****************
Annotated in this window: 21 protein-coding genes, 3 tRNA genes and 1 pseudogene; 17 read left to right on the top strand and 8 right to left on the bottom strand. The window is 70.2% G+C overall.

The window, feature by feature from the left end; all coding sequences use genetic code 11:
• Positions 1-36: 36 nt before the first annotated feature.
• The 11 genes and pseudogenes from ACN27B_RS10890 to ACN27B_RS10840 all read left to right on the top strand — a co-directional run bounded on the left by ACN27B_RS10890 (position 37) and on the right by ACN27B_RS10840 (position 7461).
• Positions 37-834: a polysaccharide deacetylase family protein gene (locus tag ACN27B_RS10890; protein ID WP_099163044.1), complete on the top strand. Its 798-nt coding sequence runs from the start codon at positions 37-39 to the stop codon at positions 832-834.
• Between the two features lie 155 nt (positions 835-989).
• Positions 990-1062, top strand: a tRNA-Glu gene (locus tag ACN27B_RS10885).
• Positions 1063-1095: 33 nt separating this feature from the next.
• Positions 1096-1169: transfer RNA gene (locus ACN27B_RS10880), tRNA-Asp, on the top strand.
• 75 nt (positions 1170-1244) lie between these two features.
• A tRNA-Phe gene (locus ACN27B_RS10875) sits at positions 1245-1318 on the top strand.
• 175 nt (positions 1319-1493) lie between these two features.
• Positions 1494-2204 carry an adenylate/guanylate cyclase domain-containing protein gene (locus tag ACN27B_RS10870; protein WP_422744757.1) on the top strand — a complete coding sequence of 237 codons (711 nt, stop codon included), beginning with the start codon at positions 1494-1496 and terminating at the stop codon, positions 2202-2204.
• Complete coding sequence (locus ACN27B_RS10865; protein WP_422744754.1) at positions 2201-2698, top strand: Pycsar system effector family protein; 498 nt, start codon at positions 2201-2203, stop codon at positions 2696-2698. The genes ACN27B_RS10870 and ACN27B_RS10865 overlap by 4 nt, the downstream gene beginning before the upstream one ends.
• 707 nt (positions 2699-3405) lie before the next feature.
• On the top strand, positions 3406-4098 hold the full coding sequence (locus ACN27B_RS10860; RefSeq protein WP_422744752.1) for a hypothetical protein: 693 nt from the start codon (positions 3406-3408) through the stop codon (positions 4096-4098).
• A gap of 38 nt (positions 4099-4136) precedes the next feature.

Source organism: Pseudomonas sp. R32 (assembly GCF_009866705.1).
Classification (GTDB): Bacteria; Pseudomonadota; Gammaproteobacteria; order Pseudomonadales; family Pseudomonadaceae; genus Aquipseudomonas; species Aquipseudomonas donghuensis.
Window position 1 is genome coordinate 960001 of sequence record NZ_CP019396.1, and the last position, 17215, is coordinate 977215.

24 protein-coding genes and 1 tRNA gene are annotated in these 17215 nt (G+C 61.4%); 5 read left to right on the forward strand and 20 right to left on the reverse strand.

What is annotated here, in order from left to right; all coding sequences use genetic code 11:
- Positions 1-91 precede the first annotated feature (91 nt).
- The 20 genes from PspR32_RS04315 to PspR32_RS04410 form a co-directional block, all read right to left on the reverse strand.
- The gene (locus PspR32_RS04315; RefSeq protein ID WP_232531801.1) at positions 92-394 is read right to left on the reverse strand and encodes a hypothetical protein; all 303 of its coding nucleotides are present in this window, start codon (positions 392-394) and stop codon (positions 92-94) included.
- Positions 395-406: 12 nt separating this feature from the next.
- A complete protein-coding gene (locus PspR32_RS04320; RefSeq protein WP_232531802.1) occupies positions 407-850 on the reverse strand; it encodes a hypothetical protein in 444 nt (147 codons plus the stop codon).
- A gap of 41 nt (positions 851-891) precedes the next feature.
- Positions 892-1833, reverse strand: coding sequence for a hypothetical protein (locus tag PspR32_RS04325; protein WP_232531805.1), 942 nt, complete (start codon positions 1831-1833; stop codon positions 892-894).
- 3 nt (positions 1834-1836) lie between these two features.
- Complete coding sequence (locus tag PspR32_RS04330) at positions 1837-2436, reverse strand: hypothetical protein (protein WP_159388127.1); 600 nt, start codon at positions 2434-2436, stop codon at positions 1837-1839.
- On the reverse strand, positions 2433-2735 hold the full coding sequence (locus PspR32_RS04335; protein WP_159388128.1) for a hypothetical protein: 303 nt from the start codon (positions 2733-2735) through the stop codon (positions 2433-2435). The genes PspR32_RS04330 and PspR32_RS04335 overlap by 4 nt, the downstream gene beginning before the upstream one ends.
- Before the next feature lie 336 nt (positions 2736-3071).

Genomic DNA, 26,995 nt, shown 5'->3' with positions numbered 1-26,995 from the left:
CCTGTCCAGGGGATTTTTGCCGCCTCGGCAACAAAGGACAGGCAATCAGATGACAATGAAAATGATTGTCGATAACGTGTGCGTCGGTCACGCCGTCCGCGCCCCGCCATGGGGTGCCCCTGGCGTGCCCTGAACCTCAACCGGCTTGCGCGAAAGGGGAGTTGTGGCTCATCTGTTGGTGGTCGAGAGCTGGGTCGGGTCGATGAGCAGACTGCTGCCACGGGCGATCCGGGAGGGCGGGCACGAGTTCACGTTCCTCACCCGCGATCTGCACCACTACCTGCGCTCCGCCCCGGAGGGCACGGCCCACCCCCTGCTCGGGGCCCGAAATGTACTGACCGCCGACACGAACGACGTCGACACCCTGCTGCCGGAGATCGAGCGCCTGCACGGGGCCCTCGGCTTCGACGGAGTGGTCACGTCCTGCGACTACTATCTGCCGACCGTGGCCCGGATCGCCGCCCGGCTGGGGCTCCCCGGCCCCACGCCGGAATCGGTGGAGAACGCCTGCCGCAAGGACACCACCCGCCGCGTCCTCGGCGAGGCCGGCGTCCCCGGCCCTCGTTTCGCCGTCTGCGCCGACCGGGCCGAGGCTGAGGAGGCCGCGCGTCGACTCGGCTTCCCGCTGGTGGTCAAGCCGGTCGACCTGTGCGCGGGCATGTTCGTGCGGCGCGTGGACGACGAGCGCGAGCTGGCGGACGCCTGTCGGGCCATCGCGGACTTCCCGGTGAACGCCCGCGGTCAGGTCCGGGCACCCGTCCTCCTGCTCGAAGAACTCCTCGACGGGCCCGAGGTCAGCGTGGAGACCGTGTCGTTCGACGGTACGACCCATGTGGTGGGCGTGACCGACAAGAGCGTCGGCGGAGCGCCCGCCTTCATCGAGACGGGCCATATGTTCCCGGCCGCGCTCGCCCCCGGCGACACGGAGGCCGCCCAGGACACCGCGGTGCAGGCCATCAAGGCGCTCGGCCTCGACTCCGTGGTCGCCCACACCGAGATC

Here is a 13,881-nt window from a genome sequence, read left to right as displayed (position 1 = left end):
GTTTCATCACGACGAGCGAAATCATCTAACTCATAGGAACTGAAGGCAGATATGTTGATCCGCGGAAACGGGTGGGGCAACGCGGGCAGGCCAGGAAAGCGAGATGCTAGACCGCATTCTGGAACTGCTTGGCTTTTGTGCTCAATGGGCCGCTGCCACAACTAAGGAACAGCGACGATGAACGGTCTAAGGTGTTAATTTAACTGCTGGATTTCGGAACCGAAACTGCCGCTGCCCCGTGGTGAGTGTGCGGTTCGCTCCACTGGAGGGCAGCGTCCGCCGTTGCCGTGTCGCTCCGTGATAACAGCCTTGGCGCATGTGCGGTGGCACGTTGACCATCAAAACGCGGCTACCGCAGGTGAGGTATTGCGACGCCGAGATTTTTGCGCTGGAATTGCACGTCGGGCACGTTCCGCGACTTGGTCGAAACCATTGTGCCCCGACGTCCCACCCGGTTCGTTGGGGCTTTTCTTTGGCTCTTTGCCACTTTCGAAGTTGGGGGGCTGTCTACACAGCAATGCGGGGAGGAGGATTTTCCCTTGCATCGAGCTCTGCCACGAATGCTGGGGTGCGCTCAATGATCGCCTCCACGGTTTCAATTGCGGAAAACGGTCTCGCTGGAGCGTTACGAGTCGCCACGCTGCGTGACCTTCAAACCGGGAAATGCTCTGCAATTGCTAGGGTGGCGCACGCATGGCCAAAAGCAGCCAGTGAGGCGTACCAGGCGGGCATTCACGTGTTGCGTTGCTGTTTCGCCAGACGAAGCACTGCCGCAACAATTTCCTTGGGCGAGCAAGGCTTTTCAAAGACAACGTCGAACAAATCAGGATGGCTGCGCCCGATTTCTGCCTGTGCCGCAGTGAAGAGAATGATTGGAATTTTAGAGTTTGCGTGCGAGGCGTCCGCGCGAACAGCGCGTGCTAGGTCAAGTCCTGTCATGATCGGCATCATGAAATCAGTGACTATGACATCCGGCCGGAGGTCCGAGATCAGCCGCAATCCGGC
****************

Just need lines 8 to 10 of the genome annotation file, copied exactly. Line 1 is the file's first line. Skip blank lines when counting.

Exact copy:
• Positions 1063-1095: 33 nt separating this feature from the next.
• Positions 1096-1169: transfer RNA gene (locus ACN27B_RS10880), tRNA-Asp, on the top strand.
• 75 nt (positions 1170-1244) lie between these two features.